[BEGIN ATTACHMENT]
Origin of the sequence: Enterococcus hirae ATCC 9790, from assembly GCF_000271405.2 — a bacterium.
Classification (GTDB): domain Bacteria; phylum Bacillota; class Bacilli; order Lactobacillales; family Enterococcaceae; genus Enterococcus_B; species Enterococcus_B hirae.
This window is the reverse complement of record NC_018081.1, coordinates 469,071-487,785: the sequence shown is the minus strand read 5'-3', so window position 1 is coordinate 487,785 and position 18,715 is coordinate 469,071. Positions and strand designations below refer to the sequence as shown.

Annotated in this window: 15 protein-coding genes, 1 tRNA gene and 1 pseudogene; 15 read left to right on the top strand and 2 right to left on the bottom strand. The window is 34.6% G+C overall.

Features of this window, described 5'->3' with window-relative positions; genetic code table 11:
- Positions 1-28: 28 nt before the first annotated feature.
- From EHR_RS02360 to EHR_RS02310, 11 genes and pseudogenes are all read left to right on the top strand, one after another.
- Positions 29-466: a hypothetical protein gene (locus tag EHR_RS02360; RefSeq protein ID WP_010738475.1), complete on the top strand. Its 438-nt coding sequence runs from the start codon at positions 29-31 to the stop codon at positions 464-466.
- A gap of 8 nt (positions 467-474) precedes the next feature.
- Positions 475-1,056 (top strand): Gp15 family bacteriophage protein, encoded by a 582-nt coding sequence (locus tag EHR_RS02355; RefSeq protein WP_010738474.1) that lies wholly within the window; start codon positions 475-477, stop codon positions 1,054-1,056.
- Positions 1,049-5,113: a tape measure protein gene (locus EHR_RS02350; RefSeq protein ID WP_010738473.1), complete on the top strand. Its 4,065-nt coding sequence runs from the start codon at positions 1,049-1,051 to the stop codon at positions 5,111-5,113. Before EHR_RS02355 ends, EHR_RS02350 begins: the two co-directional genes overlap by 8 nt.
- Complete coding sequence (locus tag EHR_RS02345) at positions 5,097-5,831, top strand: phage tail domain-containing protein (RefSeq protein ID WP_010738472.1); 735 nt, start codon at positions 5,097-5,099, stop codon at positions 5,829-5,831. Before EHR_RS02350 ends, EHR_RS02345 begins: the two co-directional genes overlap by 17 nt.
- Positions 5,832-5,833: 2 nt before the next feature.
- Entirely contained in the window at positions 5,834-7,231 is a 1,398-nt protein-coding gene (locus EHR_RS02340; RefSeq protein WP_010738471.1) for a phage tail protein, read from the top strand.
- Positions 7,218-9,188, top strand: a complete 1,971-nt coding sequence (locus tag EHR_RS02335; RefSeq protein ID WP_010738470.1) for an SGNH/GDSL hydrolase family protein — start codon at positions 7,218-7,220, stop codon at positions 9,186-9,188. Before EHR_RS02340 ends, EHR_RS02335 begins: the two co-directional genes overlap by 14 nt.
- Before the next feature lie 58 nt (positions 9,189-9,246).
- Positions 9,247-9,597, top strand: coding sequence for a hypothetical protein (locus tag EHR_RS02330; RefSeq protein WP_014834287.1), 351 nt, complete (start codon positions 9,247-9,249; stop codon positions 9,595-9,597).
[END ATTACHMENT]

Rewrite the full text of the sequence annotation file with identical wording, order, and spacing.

Origin of the sequence: Enterococcus hirae ATCC 9790, from assembly GCF_000271405.2 — a bacterium.
Classification (GTDB): domain Bacteria; phylum Bacillota; class Bacilli; order Lactobacillales; family Enterococcaceae; genus Enterococcus_B; species Enterococcus_B hirae.
This window is the reverse complement of record NC_018081.1, coordinates 469,071-487,785: the sequence shown is the minus strand read 5'-3', so window position 1 is coordinate 487,785 and position 18,715 is coordinate 469,071. Positions and strand designations below refer to the sequence as shown.

Annotated in this window: 15 protein-coding genes, 1 tRNA gene and 1 pseudogene; 15 read left to right on the top strand and 2 right to left on the bottom strand. The window is 34.6% G+C overall.

Features of this window, described 5'->3' with window-relative positions; genetic code table 11:
- Positions 1-28: 28 nt before the first annotated feature.
- From EHR_RS02360 to EHR_RS02310, 11 genes and pseudogenes are all read left to right on the top strand, one after another.
- Positions 29-466: a hypothetical protein gene (locus tag EHR_RS02360; RefSeq protein ID WP_010738475.1), complete on the top strand. Its 438-nt coding sequence runs from the start codon at positions 29-31 to the stop codon at positions 464-466.
- A gap of 8 nt (positions 467-474) precedes the next feature.
- Positions 475-1,056 (top strand): Gp15 family bacteriophage protein, encoded by a 582-nt coding sequence (locus tag EHR_RS02355; RefSeq protein WP_010738474.1) that lies wholly within the window; start codon positions 475-477, stop codon positions 1,054-1,056.
- Positions 1,049-5,113: a tape measure protein gene (locus EHR_RS02350; RefSeq protein ID WP_010738473.1), complete on the top strand. Its 4,065-nt coding sequence runs from the start codon at positions 1,049-1,051 to the stop codon at positions 5,111-5,113. Before EHR_RS02355 ends, EHR_RS02350 begins: the two co-directional genes overlap by 8 nt.
- Complete coding sequence (locus tag EHR_RS02345) at positions 5,097-5,831, top strand: phage tail domain-containing protein (RefSeq protein ID WP_010738472.1); 735 nt, start codon at positions 5,097-5,099, stop codon at positions 5,829-5,831. Before EHR_RS02350 ends, EHR_RS02345 begins: the two co-directional genes overlap by 17 nt.
- Positions 5,832-5,833: 2 nt before the next feature.
- Entirely contained in the window at positions 5,834-7,231 is a 1,398-nt protein-coding gene (locus EHR_RS02340; RefSeq protein WP_010738471.1) for a phage tail protein, read from the top strand.
- Positions 7,218-9,188, top strand: a complete 1,971-nt coding sequence (locus tag EHR_RS02335; RefSeq protein ID WP_010738470.1) for an SGNH/GDSL hydrolase family protein — start codon at positions 7,218-7,220, stop codon at positions 9,186-9,188. Before EHR_RS02340 ends, EHR_RS02335 begins: the two co-directional genes overlap by 14 nt.
- Before the next feature lie 58 nt (positions 9,189-9,246).
- Positions 9,247-9,597, top strand: coding sequence for a hypothetical protein (locus tag EHR_RS02330; RefSeq protein WP_014834287.1), 351 nt, complete (start codon positions 9,247-9,249; stop codon positions 9,595-9,597).